Growth hormone 1The gene, along with four other related genes, is located at the growth hormone locus on chromosome 17 where they are interspersed in the same transcriptional before and after tretinoin an arrangement which is thought to have evolved by a gtowth of gene duplications. The five genes share a remarkably high degree of sequence identity. Alternative splicing generates additional isoforms of each of human growth hormone gene five growth hormones, leading to further diversity and potential for specialization. This particular family member is expressed in the pituitary but not in placental tissue as is the case for the other four genes in human growth hormone gene growth hormone locus. Mutations in or deletions of the gene lead to growth hormone deficiency and short stature. Among its related pathways are Apoptotic Pathways in Synovial Fibroblasts and Peptide hormone metabolism. Gene Ontology GO annotations related to this gene include human growth hormone gene factor activity and growth hormone receptor binding.
GH1 growth hormone 1 [Homo sapiens (human)] - Gene - NCBI
The GH1 gene provides instructions for making the growth hormone protein. Growth hormone is produced in the growth-stimulating somatotropic cells of the pituitary gland, which is located at the base of the brain.
Growth hormone is necessary for the normal growth of the body's bones and tissues. The production of growth hormone is triggered when two other hormones are turned on activated: Ghrelin and growth hormone releasing hormone also stimulate the release of growth hormone from the pituitary gland.
The release of growth hormone into the body peaks during puberty and reaches a low point at about age Cells in the liver respond to growth hormone and trigger the production of a protein called insulin-like growth factor-I IGF-I.
This protein stimulates cell growth and cell maturation differentiation in many different tissues, including bone. The production of IGF-I by the actions of growth hormone is a major contributor to the promotion of growth. Growth hormone also plays a role in many chemical reactions metabolic processes in the body. By acting on specific tissues, growth hormone is involved in protein production and the breakdown metabolism of fats and carbohydrates. More than 70 mutations in the GH1 gene have been found to cause isolated growth hormone deficiency, a condition characterized by slow growth and short stature.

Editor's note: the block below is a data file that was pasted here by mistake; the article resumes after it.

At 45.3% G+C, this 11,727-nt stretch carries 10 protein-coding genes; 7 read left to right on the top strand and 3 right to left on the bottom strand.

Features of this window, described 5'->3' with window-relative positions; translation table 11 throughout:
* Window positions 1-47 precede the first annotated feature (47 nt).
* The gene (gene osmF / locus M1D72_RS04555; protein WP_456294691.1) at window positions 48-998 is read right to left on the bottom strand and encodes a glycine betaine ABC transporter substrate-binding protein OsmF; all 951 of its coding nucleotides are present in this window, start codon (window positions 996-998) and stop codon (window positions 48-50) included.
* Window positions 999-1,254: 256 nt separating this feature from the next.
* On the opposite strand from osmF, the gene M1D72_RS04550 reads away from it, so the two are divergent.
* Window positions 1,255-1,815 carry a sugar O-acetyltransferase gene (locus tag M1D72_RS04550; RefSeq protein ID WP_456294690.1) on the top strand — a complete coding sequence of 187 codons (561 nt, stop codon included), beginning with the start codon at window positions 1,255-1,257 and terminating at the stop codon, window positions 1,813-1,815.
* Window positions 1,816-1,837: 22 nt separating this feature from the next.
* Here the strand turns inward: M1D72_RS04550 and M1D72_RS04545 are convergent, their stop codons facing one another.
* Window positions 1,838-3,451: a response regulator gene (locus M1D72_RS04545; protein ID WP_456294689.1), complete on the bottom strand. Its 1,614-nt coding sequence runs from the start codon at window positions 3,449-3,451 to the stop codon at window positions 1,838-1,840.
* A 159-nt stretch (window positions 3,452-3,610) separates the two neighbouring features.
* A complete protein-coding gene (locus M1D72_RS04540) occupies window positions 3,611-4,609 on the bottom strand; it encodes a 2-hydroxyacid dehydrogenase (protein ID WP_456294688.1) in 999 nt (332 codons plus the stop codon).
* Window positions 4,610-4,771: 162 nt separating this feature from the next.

Mutations that prevent the production of growth hormone, such as a deletion of a large section of the gene, result in isolated growth hormone deficiency type IA and severe growth failure by age 6 months. GH1 gene mutations that cause type IB are found throughout the gene and allow some growth hormone to be produced. Most GH1 gene mutations that cause isolated growth hormone deficiency type II occur in a part of the gene called intron 3.
These mutations result in the production of growth hormone that is shorter than normal. This short version of growth hormone is not released from cells and is not available to work in the body.
In addition, this shorter growth hormone interferes with the function of normal growth hormone, so there is very little functional growth hormone available for use. A decrease in usable growth hormone results in the signs and symptoms of isolated growth hormone deficiency type II. Genetic causes and treatment of isolated growth hormone deficiency-an update. J Clin Endocrinol Metab. Epub Jun A molecular basis for variation in clinical severity of isolated growth hormone deficiency type II.
Epub Oct Genetics of isolated growth hormone deficiency. J Clin Res Pediatr Endocrinol. Epub May 1.